Meese and Civil RightsBy Ralph G. Neas
Vol. 6, No. 2, 1984, pp. 3-4
We are here this morning to announce that the Leadership Conference will strongly oppose the confirmation of Edwin Meese to be Attorney General of the United States.
In the course of its thirty-four years, the Conference has only rarely taken a position on a presidential nomination. Indeed, this is the first time in more than a decade that the Conference has opposed a Cabinet or Supreme Court level nomination. Only an extraordinary situation could compel such a decision.
The Conference position is not based primarily on the considerable differences that we have had with the substantive policies and programs initiated and developed by Mr. Meese in his role as coordinator of deomestic policy for the Reagan Administration. If such a standard had been applied in the past, we would have opposed more than a few nominations advanced in the last for administrations.
Bluntly put, we oppose the nomination because, on the basis of our observations over the past three years, we do not believe Ed Meese, as the nation's chief law enforcement officer, would enforce, vigorously and objectively, our nation's civil rights laws.
The extreme civil rights positions taken by Mr. Meese and the Reagan Administration are scandalous. Their efforts to defeat a strong and effective Voting Rights Act, to oppose the Equal Rights Amendment, to relax the obligations of school systems for educating handicapped children, to restrict constitutional remedies that have long been available, and to generally weaken almost all our civil rights laws, have demonstrated repeatedly the Administration's insensitivity, unfairness, and indifference to women, minorities, the disabled and many other victims of discrimination.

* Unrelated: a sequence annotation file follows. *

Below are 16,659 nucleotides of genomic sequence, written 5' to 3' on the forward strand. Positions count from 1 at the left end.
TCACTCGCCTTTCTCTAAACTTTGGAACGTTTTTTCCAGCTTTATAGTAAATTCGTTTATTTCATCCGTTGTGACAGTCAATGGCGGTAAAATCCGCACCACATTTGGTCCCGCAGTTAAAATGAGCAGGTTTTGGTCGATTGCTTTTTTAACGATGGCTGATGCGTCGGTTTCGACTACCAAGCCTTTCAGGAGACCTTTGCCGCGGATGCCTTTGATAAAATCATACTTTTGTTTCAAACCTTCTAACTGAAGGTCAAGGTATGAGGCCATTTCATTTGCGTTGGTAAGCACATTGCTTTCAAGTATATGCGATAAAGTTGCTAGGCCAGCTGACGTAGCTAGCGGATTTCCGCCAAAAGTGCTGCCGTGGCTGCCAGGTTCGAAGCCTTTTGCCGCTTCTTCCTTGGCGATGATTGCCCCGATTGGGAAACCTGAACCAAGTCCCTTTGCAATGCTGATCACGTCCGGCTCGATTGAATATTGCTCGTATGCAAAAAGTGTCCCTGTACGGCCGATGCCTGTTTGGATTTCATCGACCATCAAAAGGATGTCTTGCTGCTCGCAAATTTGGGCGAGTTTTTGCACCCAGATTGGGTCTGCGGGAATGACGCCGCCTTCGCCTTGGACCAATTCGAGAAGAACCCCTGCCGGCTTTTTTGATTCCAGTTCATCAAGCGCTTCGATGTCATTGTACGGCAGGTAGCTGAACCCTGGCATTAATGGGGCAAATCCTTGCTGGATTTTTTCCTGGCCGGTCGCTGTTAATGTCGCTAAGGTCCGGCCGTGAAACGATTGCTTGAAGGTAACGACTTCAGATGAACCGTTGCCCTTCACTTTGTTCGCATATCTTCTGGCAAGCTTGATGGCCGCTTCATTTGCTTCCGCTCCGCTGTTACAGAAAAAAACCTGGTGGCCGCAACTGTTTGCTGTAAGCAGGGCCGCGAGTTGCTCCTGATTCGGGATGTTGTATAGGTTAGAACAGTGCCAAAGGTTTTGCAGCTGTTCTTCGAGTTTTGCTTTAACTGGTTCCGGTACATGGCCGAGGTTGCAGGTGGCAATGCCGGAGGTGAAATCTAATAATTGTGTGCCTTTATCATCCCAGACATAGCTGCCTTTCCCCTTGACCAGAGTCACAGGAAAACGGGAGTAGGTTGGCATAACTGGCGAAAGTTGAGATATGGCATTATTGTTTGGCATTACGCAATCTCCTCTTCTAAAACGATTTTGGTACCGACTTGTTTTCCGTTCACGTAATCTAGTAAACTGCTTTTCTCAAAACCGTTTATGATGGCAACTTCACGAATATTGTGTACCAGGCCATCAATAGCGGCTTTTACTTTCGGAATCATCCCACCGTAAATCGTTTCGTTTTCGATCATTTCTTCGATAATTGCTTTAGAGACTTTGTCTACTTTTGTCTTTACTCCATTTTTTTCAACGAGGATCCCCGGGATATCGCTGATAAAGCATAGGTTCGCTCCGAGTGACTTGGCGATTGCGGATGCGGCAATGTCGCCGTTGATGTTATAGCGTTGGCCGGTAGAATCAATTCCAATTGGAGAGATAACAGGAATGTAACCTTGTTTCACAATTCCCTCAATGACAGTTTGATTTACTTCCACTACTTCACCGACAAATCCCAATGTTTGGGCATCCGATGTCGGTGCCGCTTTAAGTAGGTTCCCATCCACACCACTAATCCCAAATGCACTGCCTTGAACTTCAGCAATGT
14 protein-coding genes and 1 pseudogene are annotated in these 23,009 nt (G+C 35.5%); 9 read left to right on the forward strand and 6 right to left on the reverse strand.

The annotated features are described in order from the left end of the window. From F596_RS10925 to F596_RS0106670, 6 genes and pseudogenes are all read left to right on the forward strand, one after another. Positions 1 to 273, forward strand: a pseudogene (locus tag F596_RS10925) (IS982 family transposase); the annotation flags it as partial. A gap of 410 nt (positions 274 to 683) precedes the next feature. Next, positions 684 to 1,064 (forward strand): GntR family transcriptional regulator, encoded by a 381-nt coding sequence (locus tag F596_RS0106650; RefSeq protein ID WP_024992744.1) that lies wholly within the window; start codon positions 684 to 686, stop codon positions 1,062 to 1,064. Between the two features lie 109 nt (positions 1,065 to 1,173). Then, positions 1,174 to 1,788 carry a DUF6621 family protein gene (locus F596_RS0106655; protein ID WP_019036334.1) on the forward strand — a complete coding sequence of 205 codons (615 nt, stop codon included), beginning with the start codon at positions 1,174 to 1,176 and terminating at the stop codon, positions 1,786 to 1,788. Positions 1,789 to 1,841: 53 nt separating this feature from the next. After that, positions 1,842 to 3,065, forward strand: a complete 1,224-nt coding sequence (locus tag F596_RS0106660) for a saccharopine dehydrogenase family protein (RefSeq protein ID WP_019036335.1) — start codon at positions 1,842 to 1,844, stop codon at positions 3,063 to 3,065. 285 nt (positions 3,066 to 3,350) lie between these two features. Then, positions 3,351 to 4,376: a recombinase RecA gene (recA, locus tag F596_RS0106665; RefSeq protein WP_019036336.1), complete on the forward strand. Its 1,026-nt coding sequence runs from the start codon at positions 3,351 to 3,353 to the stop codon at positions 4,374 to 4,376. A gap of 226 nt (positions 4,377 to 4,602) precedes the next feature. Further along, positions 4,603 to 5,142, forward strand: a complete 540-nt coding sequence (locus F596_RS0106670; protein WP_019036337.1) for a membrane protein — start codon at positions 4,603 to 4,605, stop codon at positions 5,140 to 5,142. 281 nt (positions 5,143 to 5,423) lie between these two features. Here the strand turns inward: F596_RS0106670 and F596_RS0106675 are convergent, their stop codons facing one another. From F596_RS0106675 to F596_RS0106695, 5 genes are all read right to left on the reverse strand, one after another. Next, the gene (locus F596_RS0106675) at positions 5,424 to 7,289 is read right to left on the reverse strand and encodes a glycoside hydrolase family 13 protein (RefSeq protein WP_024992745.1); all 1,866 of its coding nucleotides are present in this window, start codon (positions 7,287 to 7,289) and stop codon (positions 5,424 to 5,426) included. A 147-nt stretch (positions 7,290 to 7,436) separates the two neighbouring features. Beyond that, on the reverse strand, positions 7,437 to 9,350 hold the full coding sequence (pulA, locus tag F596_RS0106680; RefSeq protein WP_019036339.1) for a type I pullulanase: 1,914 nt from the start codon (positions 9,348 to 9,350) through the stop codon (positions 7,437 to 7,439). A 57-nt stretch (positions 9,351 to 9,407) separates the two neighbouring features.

Regrettably, a brief look at the Administration's decision-making process on a number of critical rights issues will demonstrate that Ed Meese lacks the commitment to ensure that the laws are fully enforced and too often encroaches inappropriately upon the constitutional responsibilities of the Judicial and Legislative Branches.
The Bob Jones fiasco is perhaps the best example of what we are talking about. Since the early 1970's, it has been well established law that the government could not grant tax exempt status to schools which discriminate on the basis of race. Apparently, Mr. Meese and others wanted to change that policy. Rather than ask Congress to enact new legislation or ask the courts to reverse past rulings, the Administration announced on January 8, 1982 that it would no longer deny tax exempt status to schools like Bob Jones and Goldsboro Christian.
Because of the political firestorm that erupted, President Reagan, Mr. Meese, and others began a series of confusing and contradictory explanations. Eventually they backed off. But not until it became painfully apparent that Mr. Meese and his allies in the Administration were more than willing to refuse to enforce a law with which they disagreed. Subsequently, of course, the Supreme Court repudiated the Administration's legal position by an eight to one vote.